After a long flight, it's always a good idea to let the jet lag ease a bit before jumping into the pricey car that doesn't belong to you, in the foreign country where the roads are scary narrow and the steering wheel is on the wrong side.
I gave it a night, settling into The Fish House, a cozy Chichester pub and inn nestled in England's lush West Sussex downs. It was a welcome retreat from the elements on a rainy winter day. By the next morning, the rain had miraculously blown off. The early morning sky was hazy with the ghost of a crescent moon lingering in the bright blue sky. The roads were still damp, but the somberness of leafless trees faded in the brilliance of emerald fields and roadside grasses, making it look much more like spring than deep December.
It was perfect for a long drive in the newest Rolls-Royce, the Ghost.
"Ghost" is a hallowed name in the 105 storied years that Rolls-Royce has existed. The 1907 Silver Ghost was, in fact, the first R-R with a name. It was actually the publicity model of the new six-cylinder 40/50 HP, painted silver and evocatively nicknamed "Silver Ghost" by the firm's managing director, Claude Johnson, in deference to its exceptionally composed demeanor. This Ghost was also the car for which the phrase "Best Car in the World" was first coined, either by The Autocar or by Rolls-Royce itself, which raised the banner "Best Six-Cylinder Car in the World" over it at the 1907 British motor show.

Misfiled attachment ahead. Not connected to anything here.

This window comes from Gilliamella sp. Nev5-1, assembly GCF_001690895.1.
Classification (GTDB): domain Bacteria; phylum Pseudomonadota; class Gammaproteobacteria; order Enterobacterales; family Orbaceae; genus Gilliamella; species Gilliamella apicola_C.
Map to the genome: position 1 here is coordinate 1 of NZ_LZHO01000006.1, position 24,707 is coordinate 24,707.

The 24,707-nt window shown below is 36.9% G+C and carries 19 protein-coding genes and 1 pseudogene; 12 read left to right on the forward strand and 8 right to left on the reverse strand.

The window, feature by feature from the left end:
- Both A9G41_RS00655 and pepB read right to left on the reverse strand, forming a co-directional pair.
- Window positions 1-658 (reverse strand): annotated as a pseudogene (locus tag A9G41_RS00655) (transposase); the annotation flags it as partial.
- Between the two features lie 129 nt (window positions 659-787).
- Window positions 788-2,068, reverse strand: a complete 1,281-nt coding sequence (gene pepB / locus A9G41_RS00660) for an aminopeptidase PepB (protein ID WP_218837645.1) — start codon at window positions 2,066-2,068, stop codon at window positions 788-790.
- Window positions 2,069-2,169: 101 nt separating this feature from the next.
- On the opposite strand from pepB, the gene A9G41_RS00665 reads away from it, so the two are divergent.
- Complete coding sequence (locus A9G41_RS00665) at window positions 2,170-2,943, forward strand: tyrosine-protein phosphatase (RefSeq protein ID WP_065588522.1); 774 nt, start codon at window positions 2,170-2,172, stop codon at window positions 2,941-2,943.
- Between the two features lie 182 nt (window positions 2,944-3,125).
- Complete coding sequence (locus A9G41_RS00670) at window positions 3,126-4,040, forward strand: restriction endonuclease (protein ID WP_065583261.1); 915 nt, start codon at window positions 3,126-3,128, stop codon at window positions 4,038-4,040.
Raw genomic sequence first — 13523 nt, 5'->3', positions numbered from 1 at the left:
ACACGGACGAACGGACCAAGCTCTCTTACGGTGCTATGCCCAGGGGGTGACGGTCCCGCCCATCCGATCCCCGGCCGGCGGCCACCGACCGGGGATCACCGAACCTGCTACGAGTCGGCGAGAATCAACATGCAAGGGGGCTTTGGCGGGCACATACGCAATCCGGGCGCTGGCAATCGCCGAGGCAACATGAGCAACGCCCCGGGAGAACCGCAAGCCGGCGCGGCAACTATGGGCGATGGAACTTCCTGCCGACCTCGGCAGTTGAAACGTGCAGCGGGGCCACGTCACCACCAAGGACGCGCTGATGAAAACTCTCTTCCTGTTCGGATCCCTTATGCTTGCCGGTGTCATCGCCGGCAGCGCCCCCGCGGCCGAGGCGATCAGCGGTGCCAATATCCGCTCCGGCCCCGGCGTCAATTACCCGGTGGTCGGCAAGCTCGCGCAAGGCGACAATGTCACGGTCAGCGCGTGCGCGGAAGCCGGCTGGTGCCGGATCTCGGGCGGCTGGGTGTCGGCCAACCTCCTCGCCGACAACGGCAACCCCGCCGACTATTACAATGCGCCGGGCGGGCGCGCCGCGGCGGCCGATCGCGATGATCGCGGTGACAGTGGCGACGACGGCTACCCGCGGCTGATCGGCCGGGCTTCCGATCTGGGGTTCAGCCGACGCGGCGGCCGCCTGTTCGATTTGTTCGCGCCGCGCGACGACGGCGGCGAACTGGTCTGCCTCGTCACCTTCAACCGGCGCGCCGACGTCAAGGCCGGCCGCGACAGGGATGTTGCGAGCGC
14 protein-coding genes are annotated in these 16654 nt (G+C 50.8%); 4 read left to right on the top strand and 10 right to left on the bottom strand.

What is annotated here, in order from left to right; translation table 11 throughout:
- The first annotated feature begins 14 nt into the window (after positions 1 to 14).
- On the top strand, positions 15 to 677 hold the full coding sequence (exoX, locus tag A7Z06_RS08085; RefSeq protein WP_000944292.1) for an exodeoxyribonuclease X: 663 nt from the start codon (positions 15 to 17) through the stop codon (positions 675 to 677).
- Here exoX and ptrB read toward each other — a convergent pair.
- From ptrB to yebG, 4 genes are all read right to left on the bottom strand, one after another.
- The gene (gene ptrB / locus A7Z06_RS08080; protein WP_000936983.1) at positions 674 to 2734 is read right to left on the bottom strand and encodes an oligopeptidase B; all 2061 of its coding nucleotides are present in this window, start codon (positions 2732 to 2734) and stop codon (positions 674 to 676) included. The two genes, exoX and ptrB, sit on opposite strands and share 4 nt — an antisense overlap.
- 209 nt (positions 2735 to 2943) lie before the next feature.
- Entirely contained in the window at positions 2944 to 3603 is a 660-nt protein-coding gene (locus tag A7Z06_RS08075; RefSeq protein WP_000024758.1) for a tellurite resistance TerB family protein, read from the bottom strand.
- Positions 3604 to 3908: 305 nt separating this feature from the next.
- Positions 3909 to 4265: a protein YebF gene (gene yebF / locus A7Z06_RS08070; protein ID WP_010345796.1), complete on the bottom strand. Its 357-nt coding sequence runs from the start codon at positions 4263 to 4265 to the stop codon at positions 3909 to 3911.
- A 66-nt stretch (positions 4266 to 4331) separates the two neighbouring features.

With the Phantom line fully realized in the past three years by the additions of the elegant Coupé and the positively theatrical Drophead Coupé, there was no question that a smaller Rolls-Royce would be next on the drawing board of chief designer Ian Cameron and the team that mostly came with him from BMW.
How to shrink a Rolls and maintain its presence? The task sent the design team into three months of seclusion in the dining room of a country inn down the road from the factory and headquarters, on the Earl of March's Goodwood estate. They met so many times at West Stoke House that the proprietor, former London adman Rowland Leach, just gave it over to the designers. "We were socked away in here for January, February, and March," says Cameron, clearly relishing the memory of that intimacy. "From breakfast through supper."
"They burned the midnight oil," recalled innkeeper Leach. "Actually, they burned the curtains! One designer became a father here." Presumably not in the dining room, although a great work was made there.